The fallout from a recent decision by an Anchorage Republican member of the state House to vote against the GOP leadership regarding the Longevity Bonus has caught the attention of people way up here in Fairbanks.
It's easy to see why.
Rep. Bob Lynn voted what he believed unusual in the strict atmosphere of the caucus-controlled House and found himself punished for it. The freshman legislator had voted with the Democrats on the first step of their effort to override the governor's veto of the Longevity Bonus, a politically hot issue that is likely to be prominent leading up to the November election. Rep. Lynn was the only Republican to vote in favor of the Democrats' proposal, which failed.
In return for voting what he believed, Rep. Lynn suffered the loss of the chairmanship of the Special Committee on Military and Veterans Affairs and the vice chairmanship of the Labor and Commerce Committee.
Punishing a legislator who acts true to conviction cheats Alaskans out of better governance.
What's the worst that can happen if legislators in the majority, regardless of which party holds that spot, vote freely? Perhaps ideas that differ from those who hold leadership posts within the majority will have a chance to collect votes and maybe win the day. Perhaps, too, that is why discipline is imposed to keep the agenda on track and assured of passage.
Punishing a legislator who acted as Rep. Lynn acted also risks further alienating the public from its elected leaders at a time when those elected leaders will be turning to the public for help in solving the state's pressing fiscal problems. The state cannot afford to have the public distrust its leaders.
Rep. Lynn, in voting as he did, kept true not only to his belief but also to what he told the Daily News-Miner last year. Back in July, the newspaper began its own poll of state legislators, asking them whether they supported holding a special session to considering overriding the governor's veto of the Longevity Bonus.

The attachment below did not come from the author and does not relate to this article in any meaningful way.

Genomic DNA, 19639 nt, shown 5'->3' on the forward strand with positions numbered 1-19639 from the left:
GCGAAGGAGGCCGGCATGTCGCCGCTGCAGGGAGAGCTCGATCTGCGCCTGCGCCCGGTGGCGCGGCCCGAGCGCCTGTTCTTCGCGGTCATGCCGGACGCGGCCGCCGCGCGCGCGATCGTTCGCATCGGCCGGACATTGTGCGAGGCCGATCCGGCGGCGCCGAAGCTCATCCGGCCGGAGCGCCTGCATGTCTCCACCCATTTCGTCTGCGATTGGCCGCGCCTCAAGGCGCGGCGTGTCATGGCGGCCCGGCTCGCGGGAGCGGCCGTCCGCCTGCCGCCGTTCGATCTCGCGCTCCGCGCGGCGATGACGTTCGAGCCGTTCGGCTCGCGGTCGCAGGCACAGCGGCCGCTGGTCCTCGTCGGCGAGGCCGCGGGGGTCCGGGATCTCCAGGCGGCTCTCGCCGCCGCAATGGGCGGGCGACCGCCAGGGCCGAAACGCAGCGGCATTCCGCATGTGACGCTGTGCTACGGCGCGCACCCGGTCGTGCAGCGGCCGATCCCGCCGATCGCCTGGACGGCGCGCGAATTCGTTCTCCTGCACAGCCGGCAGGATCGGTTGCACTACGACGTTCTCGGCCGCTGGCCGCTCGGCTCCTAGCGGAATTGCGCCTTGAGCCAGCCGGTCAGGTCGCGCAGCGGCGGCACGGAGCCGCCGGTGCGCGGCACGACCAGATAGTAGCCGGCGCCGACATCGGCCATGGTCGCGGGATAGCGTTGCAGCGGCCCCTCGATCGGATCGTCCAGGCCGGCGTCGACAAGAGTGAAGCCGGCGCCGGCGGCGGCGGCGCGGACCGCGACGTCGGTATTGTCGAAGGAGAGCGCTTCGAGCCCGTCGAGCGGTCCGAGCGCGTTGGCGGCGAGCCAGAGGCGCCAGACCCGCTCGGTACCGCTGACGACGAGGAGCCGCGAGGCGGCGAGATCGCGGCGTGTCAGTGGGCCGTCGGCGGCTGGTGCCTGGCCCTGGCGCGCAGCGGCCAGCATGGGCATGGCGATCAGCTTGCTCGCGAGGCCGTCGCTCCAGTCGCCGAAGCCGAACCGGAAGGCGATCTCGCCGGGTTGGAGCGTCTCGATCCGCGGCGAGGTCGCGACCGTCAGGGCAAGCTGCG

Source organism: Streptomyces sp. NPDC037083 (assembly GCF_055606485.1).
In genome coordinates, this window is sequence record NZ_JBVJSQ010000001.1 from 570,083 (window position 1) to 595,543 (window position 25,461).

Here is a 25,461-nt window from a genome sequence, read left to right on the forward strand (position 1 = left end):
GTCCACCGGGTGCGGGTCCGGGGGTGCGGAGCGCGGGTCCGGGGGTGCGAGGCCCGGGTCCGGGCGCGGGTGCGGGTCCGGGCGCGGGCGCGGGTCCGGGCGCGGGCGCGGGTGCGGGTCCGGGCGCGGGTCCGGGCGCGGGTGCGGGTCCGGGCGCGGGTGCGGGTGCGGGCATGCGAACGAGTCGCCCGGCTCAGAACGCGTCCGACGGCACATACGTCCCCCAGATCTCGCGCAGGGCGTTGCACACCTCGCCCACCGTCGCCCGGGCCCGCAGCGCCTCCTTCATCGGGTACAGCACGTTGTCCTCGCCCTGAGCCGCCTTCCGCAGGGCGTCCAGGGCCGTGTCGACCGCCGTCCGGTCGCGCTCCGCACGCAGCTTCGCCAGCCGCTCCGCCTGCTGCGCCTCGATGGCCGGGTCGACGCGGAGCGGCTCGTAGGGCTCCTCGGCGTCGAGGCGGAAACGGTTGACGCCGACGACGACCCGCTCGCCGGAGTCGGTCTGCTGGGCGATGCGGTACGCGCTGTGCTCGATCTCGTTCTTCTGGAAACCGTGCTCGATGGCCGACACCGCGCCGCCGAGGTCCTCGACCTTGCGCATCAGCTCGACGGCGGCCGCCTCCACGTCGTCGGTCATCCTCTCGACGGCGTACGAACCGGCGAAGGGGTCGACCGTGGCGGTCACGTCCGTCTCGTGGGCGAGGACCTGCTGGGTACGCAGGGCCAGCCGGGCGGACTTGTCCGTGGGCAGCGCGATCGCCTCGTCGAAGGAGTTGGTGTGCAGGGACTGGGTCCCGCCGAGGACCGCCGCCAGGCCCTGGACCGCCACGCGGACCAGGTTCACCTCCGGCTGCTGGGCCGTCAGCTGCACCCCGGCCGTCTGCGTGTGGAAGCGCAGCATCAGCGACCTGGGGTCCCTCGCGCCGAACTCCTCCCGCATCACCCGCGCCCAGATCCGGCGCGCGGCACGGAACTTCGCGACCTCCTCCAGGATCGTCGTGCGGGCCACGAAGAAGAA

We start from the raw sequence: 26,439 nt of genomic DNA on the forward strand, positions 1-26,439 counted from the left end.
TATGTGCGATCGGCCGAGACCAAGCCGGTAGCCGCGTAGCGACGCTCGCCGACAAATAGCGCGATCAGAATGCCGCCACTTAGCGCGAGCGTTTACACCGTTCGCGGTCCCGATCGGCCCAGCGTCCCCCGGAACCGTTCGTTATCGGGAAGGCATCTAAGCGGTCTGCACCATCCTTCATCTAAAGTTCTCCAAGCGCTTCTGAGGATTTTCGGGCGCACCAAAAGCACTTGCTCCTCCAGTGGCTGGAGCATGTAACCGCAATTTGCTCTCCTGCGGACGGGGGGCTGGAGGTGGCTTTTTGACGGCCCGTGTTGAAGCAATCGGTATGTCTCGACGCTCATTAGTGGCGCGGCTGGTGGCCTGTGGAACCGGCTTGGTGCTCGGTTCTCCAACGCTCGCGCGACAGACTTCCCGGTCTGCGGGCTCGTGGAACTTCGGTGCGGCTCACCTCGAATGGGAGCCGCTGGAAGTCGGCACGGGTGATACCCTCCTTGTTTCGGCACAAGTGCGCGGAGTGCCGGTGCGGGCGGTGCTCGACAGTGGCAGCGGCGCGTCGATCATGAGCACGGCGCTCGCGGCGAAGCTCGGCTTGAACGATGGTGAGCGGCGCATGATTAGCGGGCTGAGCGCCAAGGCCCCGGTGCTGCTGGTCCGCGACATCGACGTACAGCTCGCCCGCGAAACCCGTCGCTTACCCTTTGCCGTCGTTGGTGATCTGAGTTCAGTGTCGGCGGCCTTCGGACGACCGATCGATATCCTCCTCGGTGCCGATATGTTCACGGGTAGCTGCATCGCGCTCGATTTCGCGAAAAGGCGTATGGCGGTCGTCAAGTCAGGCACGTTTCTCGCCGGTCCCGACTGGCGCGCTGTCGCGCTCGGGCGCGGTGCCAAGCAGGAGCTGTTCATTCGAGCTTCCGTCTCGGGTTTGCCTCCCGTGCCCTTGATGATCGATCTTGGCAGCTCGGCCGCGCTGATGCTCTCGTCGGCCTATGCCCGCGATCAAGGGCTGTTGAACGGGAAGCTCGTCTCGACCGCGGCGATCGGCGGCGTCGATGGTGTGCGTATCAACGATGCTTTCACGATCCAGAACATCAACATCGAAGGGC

At that time, House and Senate leaders were asking the same thing because Democrats had obtained enough signatures on a petition to force the question. They declined to make the results public, which is why the News-Miner began its own survey.
In the News-Miner poll, Rep. Lynn was one of eight House Republicans expressing support for an override session. But when it came time to follow through last week, he was the only one to act in accordance with his word.
The others Reps. Tom Anderson of Anchorage, Vic Kohring of Wasilla, Beverly Masek of Willow, Lesil McGuire of Anchorage, Carl Morgan of Aniak, Dan Ogg of Kodiak and Peggy Wilson of Wrangell chose to say one thing to the newspaper but do another thing in Juneau.
Alaska, whose residents pride themselves on being independent thinkers, needs more legislators like Rep. Lynn.
Fairbanks Daily News-Miner
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